Today’s Market Matters is turning its sights on the moong bean, the mash bean. Sometimes called munggo or monggo. Green gram, golden gram, and green soy.
But you may know it as the Mighty Mung Bean!
Yep this is the bean responsible for the ubiquitous bean-sprout of salad bar fame! But I think it is much more interesting fresh; un-sprouted, simply dressed and served with something pert and pretty (but not too cute sweet).
This is my favorite bean, hands down. With out a doubt. I have never met a legume I couldn’t love so this bold proclamation is really saying something!
In India the bean is cultivated during two main growing seasons. Rabi, which begins in November; and the wet monsoonal season known as Kharif, which starts in March. March? This is March!
The Bangladeshi farmers who provide them at my market seem to stick to this same rule here in California. It probably has something to do with our seasonal rain cycle. So I decided to March right down there and get them while they are still available fresh.
I am going to be rather brief today. Which is not my greatest talent I know. But those beans are calling my name and I am hungry for them.
That’s why I prepared in advance for this eventuality.
About a week ago I put together a sesame vinaigrette just so I could be ready for this day.
I hesitate to call it vinaigrette, because there is but the sparest amount of vinegar in this concoction. This dressing gets it’s real zing from a very complex pairing of tarragon and cranberries.
When pert and pretty flavors as cute and sweet as tarragon and cranberries get together they need a chaperone. Otherwise things can get out of hand. “Pert and pretty” is nice, but “cute and sweet” makes me want to puke.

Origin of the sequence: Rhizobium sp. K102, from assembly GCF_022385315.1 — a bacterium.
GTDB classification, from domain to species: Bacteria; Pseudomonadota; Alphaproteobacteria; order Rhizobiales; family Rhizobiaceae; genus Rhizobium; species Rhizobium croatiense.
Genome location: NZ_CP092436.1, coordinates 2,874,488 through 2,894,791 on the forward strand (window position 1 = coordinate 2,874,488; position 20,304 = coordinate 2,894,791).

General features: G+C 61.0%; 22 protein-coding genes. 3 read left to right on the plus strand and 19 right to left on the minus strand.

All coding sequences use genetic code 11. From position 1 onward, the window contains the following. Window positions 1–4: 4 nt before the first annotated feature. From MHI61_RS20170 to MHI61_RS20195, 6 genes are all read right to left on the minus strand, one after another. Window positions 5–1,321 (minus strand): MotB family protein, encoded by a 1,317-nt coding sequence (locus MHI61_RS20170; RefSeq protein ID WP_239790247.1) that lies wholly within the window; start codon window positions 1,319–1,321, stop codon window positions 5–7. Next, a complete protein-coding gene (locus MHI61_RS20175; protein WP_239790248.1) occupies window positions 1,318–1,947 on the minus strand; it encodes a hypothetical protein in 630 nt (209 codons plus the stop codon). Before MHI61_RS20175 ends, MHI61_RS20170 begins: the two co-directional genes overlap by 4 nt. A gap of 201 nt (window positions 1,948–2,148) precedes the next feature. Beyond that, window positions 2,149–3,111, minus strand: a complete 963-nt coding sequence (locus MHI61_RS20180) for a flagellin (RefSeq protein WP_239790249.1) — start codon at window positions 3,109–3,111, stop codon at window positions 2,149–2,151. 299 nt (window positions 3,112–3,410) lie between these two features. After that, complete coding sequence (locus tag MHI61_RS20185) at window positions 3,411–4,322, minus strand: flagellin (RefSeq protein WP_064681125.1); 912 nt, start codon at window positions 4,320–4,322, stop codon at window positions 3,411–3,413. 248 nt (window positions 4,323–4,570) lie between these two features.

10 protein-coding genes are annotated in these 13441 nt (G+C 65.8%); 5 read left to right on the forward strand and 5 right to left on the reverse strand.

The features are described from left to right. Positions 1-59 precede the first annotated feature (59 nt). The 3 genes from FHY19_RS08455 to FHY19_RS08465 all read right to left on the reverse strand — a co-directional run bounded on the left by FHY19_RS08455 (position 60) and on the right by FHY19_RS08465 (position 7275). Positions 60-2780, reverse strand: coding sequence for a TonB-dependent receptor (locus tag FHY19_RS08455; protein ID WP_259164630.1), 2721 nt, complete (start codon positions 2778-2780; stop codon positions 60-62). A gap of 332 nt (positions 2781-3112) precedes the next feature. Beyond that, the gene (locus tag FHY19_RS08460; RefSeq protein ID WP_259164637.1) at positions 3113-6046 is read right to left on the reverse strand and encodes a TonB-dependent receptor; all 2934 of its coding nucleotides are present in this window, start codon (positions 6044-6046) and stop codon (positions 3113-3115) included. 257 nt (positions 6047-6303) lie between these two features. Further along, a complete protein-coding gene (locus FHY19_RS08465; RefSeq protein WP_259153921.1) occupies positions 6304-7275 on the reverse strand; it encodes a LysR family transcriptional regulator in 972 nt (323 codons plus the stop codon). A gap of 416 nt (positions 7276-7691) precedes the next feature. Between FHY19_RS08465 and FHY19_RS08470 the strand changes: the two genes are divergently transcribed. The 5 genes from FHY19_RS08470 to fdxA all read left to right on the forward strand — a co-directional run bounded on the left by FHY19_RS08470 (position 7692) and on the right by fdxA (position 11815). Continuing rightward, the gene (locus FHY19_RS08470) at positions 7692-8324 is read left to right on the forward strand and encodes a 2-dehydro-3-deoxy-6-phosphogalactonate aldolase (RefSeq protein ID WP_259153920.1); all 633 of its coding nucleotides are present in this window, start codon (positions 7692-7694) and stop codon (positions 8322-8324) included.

That’s why I introduced sesame into this dressing. Both in seed form and in oil form. Please do not make any open sesame jokes either. Not around my girls…
Which brings me back to the dressing. I take equal parts sesame oil, apple cider vinegar, and water (I know, I know) but there is a method to my madness.
Into this liquid I toss a couple a tablespoons of white sesame seeds (the black ones get ugly during the steeping process).
Have you guessed what we are going to be steeping?
Why the girls of course, Miss Tarragon and Miss Cranberry Festival herself. The sweetest of the cranberries. The dried-cranberry. That’s why we need the water. I want to perk those cranberries up. With out the water this dressing can get a little cocky. I want these berries to retain their sweetness, well some of their sweetness.
So, you let these ingredients co-habituate for three days or maybe a week. The sesame seeds will give up all their color (read flavor) and become nearly translucent. The cranberries will re-hydrate and turn into little rubies.
Then when you get home with your fresh, raw mung beans (they must be fresh and raw, not dried) all you have to do is toss them with a generous amount of this dressing.
If you can let them sit an hour or two you’ll be much happier. Even overnight is good. But not much more because they begin to let off a foul odor once they start thinking about germinating.
When you are ready to plate them drain off as much as the dressing as you can. They should not be soupy because that dressing could overpower the real star here. And that is the mung bean with that earthy, crunchy, nutty appeal I find absolutely addicting.
This salad is a powerhouse of flavor. It has the added bonus of practically being the healthiest dose of anti-oxidants you can get your hands on. So I ask you, who “a‑mung” us would not be thrilled if this baby were sitting on the plate in front of you.
That was bad. May I be excused? There’s a party on my plate and I call it Sesame Mung Bean Salad with Cranberries and Walnuts, because I am too hungry to think of anything else.
SERIOUS FUN FOOD